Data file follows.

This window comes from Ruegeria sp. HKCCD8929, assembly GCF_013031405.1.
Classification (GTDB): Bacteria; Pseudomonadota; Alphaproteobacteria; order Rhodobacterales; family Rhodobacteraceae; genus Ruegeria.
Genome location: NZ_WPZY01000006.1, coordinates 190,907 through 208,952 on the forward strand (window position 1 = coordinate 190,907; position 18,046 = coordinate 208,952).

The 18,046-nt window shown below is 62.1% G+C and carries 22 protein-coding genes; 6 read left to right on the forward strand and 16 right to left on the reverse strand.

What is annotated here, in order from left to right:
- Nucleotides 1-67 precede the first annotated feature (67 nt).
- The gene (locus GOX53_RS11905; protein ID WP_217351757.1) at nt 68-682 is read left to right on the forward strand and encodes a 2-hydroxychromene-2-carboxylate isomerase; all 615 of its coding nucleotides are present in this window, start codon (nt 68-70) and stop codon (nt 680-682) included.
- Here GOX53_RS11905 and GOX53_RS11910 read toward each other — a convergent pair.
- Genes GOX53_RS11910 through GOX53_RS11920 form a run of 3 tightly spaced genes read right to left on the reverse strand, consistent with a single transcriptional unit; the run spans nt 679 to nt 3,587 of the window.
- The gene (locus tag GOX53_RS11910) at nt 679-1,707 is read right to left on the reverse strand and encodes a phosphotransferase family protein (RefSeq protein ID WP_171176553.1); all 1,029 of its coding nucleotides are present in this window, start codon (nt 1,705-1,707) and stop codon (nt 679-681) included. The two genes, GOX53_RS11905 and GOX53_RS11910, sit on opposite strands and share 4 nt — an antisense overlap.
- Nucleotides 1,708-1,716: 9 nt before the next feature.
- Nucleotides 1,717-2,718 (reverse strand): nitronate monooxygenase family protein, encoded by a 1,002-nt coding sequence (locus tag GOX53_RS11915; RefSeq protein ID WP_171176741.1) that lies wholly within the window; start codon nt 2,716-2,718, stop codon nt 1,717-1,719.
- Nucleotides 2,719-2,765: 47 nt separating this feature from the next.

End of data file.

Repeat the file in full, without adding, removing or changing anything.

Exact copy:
This window comes from Ruegeria sp. HKCCD8929, assembly GCF_013031405.1.
Classification (GTDB): Bacteria; Pseudomonadota; Alphaproteobacteria; order Rhodobacterales; family Rhodobacteraceae; genus Ruegeria.
Genome location: NZ_WPZY01000006.1, coordinates 190,907 through 208,952 on the forward strand (window position 1 = coordinate 190,907; position 18,046 = coordinate 208,952).

The 18,046-nt window shown below is 62.1% G+C and carries 22 protein-coding genes; 6 read left to right on the forward strand and 16 right to left on the reverse strand.

What is annotated here, in order from left to right:
- Nucleotides 1-67 precede the first annotated feature (67 nt).
- The gene (locus GOX53_RS11905; protein ID WP_217351757.1) at nt 68-682 is read left to right on the forward strand and encodes a 2-hydroxychromene-2-carboxylate isomerase; all 615 of its coding nucleotides are present in this window, start codon (nt 68-70) and stop codon (nt 680-682) included.
- Here GOX53_RS11905 and GOX53_RS11910 read toward each other — a convergent pair.
- Genes GOX53_RS11910 through GOX53_RS11920 form a run of 3 tightly spaced genes read right to left on the reverse strand, consistent with a single transcriptional unit; the run spans nt 679 to nt 3,587 of the window.
- The gene (locus tag GOX53_RS11910) at nt 679-1,707 is read right to left on the reverse strand and encodes a phosphotransferase family protein (RefSeq protein ID WP_171176553.1); all 1,029 of its coding nucleotides are present in this window, start codon (nt 1,705-1,707) and stop codon (nt 679-681) included. The two genes, GOX53_RS11905 and GOX53_RS11910, sit on opposite strands and share 4 nt — an antisense overlap.
- Nucleotides 1,708-1,716: 9 nt before the next feature.
- Nucleotides 1,717-2,718 (reverse strand): nitronate monooxygenase family protein, encoded by a 1,002-nt coding sequence (locus tag GOX53_RS11915; RefSeq protein ID WP_171176741.1) that lies wholly within the window; start codon nt 2,716-2,718, stop codon nt 1,717-1,719.
- Nucleotides 2,719-2,765: 47 nt separating this feature from the next.